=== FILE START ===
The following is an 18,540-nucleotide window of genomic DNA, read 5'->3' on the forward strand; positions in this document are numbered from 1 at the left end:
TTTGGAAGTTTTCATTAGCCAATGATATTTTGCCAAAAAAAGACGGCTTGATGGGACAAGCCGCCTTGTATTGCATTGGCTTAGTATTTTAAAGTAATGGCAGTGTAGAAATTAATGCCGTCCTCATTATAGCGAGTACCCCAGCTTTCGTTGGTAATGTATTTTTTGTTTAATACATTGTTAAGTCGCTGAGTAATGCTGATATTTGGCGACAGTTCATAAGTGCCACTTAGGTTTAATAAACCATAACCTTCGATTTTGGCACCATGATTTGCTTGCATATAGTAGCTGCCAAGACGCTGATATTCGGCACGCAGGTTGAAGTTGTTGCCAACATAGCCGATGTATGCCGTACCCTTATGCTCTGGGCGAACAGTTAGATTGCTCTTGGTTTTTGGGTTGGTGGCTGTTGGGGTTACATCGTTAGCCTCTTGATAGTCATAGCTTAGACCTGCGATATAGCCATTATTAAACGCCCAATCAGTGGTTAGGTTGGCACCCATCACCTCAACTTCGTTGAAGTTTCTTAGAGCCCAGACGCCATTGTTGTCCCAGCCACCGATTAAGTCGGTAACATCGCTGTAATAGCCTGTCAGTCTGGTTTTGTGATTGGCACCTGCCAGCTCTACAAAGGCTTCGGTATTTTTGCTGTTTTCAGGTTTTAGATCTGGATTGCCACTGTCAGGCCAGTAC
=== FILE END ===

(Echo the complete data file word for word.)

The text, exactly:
The following is an 18,540-nucleotide window of genomic DNA, read 5'->3' on the forward strand; positions in this document are numbered from 1 at the left end:
TTTGGAAGTTTTCATTAGCCAATGATATTTTGCCAAAAAAAGACGGCTTGATGGGACAAGCCGCCTTGTATTGCATTGGCTTAGTATTTTAAAGTAATGGCAGTGTAGAAATTAATGCCGTCCTCATTATAGCGAGTACCCCAGCTTTCGTTGGTAATGTATTTTTTGTTTAATACATTGTTAAGTCGCTGAGTAATGCTGATATTTGGCGACAGTTCATAAGTGCCACTTAGGTTTAATAAACCATAACCTTCGATTTTGGCACCATGATTTGCTTGCATATAGTAGCTGCCAAGACGCTGATATTCGGCACGCAGGTTGAAGTTGTTGCCAACATAGCCGATGTATGCCGTACCCTTATGCTCTGGGCGAACAGTTAGATTGCTCTTGGTTTTTGGGTTGGTGGCTGTTGGGGTTACATCGTTAGCCTCTTGATAGTCATAGCTTAGACCTGCGATATAGCCATTATTAAACGCCCAATCAGTGGTTAGGTTGGCACCCATCACCTCAACTTCGTTGAAGTTTCTTAGAGCCCAGACGCCATTGTTGTCCCAGCCACCGATTAAGTCGGTAACATCGCTGTAATAGCCTGTCAGTCTGGTTTTGTGATTGGCACCTGCCAGCTCTACAAAGGCTTCGGTATTTTTGCTGTTTTCAGGTTTTAGATCTGGATTGCCACTGTCAGGCCAGTAC